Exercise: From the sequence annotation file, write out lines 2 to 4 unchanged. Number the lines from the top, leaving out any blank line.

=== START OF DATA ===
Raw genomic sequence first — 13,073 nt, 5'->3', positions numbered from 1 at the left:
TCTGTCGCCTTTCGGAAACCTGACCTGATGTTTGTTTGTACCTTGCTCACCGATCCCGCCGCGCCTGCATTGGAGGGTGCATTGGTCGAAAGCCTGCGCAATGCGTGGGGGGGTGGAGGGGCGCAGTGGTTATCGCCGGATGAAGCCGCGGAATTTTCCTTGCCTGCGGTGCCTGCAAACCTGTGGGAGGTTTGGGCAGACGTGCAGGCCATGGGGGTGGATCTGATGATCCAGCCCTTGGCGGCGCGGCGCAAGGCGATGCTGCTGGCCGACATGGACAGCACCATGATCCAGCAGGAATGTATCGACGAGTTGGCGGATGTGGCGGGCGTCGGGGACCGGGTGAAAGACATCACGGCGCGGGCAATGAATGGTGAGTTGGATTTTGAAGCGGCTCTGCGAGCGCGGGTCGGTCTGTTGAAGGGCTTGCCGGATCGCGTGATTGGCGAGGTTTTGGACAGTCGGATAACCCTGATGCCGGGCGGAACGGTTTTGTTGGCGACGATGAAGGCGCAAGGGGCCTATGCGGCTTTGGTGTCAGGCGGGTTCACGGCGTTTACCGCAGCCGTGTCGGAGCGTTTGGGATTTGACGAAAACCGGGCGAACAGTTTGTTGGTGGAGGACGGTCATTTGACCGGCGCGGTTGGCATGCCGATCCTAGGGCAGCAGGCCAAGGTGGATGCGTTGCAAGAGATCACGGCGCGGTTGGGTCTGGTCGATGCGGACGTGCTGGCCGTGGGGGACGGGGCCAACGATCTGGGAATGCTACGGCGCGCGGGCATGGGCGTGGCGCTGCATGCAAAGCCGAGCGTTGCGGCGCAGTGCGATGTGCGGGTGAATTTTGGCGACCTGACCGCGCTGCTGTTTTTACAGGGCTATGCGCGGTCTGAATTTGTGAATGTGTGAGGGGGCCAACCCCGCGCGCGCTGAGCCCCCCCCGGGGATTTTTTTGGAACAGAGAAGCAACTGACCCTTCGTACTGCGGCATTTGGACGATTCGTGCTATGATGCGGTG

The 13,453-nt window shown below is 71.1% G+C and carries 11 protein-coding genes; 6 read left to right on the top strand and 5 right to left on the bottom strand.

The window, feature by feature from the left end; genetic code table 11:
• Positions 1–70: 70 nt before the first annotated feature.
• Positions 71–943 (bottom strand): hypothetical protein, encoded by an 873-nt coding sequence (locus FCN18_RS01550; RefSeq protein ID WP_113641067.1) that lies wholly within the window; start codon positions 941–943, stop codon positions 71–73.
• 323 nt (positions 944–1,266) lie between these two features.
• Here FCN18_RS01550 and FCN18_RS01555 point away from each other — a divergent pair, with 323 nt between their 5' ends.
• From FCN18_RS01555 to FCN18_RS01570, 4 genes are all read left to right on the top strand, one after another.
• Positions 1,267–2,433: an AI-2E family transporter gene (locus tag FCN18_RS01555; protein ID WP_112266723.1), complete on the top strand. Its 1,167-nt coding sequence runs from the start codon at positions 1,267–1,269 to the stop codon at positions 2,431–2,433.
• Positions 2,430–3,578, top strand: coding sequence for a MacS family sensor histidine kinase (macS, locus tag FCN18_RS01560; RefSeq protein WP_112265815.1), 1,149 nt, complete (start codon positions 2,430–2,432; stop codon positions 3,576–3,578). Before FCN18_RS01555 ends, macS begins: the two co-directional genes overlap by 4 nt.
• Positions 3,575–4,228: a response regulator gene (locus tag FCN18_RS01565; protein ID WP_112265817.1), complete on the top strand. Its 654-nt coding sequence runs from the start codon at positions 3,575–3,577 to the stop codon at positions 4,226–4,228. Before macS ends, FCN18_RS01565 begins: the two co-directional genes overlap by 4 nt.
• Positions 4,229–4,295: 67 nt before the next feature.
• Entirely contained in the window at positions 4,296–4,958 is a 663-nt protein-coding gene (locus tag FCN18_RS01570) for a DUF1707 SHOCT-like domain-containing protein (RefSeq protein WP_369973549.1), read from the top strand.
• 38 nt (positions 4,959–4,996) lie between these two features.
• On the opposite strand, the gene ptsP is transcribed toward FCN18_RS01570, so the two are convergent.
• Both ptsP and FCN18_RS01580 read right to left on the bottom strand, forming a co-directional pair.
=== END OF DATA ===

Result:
TCTGTCGCCTTTCGGAAACCTGACCTGATGTTTGTTTGTACCTTGCTCACCGATCCCGCCGCGCCTGCATTGGAGGGTGCATTGGTCGAAAGCCTGCGCAATGCGTGGGGGGGTGGAGGGGCGCAGTGGTTATCGCCGGATGAAGCCGCGGAATTTTCCTTGCCTGCGGTGCCTGCAAACCTGTGGGAGGTTTGGGCAGACGTGCAGGCCATGGGGGTGGATCTGATGATCCAGCCCTTGGCGGCGCGGCGCAAGGCGATGCTGCTGGCCGACATGGACAGCACCATGATCCAGCAGGAATGTATCGACGAGTTGGCGGATGTGGCGGGCGTCGGGGACCGGGTGAAAGACATCACGGCGCGGGCAATGAATGGTGAGTTGGATTTTGAAGCGGCTCTGCGAGCGCGGGTCGGTCTGTTGAAGGGCTTGCCGGATCGCGTGATTGGCGAGGTTTTGGACAGTCGGATAACCCTGATGCCGGGCGGAACGGTTTTGTTGGCGACGATGAAGGCGCAAGGGGCCTATGCGGCTTTGGTGTCAGGCGGGTTCACGGCGTTTACCGCAGCCGTGTCGGAGCGTTTGGGATTTGACGAAAACCGGGCGAACAGTTTGTTGGTGGAGGACGGTCATTTGACCGGCGCGGTTGGCATGCCGATCCTAGGGCAGCAGGCCAAGGTGGATGCGTTGCAAGAGATCACGGCGCGGTTGGGTCTGGTCGATGCGGACGTGCTGGCCGTGGGGGACGGGGCCAACGATCTGGGAATGCTACGGCGCGCGGGCATGGGCGTGGCGCTGCATGCAAAGCCGAGCGTTGCGGCGCAGTGCGATGTGCGGGTGAATTTTGGCGACCTGACCGCGCTGCTGTTTTTACAGGGCTATGCGCGGTCTGAATTTGTGAATGTGTGAGGGGGCCAACCCCGCGCGCGCTGAGCCCCCCCCGGGGATTTTTTTGGAACAGAGAAGCAACTGACCCTTCGTACTGCGGCATTTGGACGATTCGTGCTATGATGCGGTG

The 13,453-nt window shown below is 71.1% G+C and carries 11 protein-coding genes; 6 read left to right on the top strand and 5 right to left on the bottom strand.

The window, feature by feature from the left end; genetic code table 11: